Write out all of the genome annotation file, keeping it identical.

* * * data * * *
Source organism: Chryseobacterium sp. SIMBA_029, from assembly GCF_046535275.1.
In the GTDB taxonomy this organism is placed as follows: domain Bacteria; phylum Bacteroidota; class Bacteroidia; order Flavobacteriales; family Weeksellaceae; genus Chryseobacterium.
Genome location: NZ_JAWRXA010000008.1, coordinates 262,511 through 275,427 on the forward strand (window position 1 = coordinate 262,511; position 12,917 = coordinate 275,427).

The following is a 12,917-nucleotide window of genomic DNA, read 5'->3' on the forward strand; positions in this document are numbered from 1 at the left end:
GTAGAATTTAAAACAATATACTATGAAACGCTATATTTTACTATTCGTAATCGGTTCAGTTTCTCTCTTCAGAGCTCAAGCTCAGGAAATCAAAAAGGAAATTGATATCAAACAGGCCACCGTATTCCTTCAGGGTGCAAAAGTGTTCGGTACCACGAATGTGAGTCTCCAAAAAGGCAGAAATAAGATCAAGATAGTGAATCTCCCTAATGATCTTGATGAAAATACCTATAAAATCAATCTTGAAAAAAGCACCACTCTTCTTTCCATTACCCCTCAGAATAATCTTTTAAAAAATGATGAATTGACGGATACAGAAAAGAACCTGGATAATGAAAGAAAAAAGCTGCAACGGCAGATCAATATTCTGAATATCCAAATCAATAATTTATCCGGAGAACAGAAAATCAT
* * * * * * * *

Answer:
Source organism: Chryseobacterium sp. SIMBA_029, from assembly GCF_046535275.1.
In the GTDB taxonomy this organism is placed as follows: domain Bacteria; phylum Bacteroidota; class Bacteroidia; order Flavobacteriales; family Weeksellaceae; genus Chryseobacterium.
Genome location: NZ_JAWRXA010000008.1, coordinates 262,511 through 275,427 on the forward strand (window position 1 = coordinate 262,511; position 12,917 = coordinate 275,427).

The following is a 12,917-nucleotide window of genomic DNA, read 5'->3' on the forward strand; positions in this document are numbered from 1 at the left end:
GTAGAATTTAAAACAATATACTATGAAACGCTATATTTTACTATTCGTAATCGGTTCAGTTTCTCTCTTCAGAGCTCAAGCTCAGGAAATCAAAAAGGAAATTGATATCAAACAGGCCACCGTATTCCTTCAGGGTGCAAAAGTGTTCGGTACCACGAATGTGAGTCTCCAAAAAGGCAGAAATAAGATCAAGATAGTGAATCTCCCTAATGATCTTGATGAAAATACCTATAAAATCAATCTTGAAAAAAGCACCACTCTTCTTTCCATTACCCCTCAGAATAATCTTTTAAAAAATGATGAATTGACGGATACAGAAAAGAACCTGGATAATGAAAGAAAAAAGCTGCAACGGCAGATCAATATTCTGAATATCCAAATCAATAATTTATCCGGAGAACAGAAAATCAT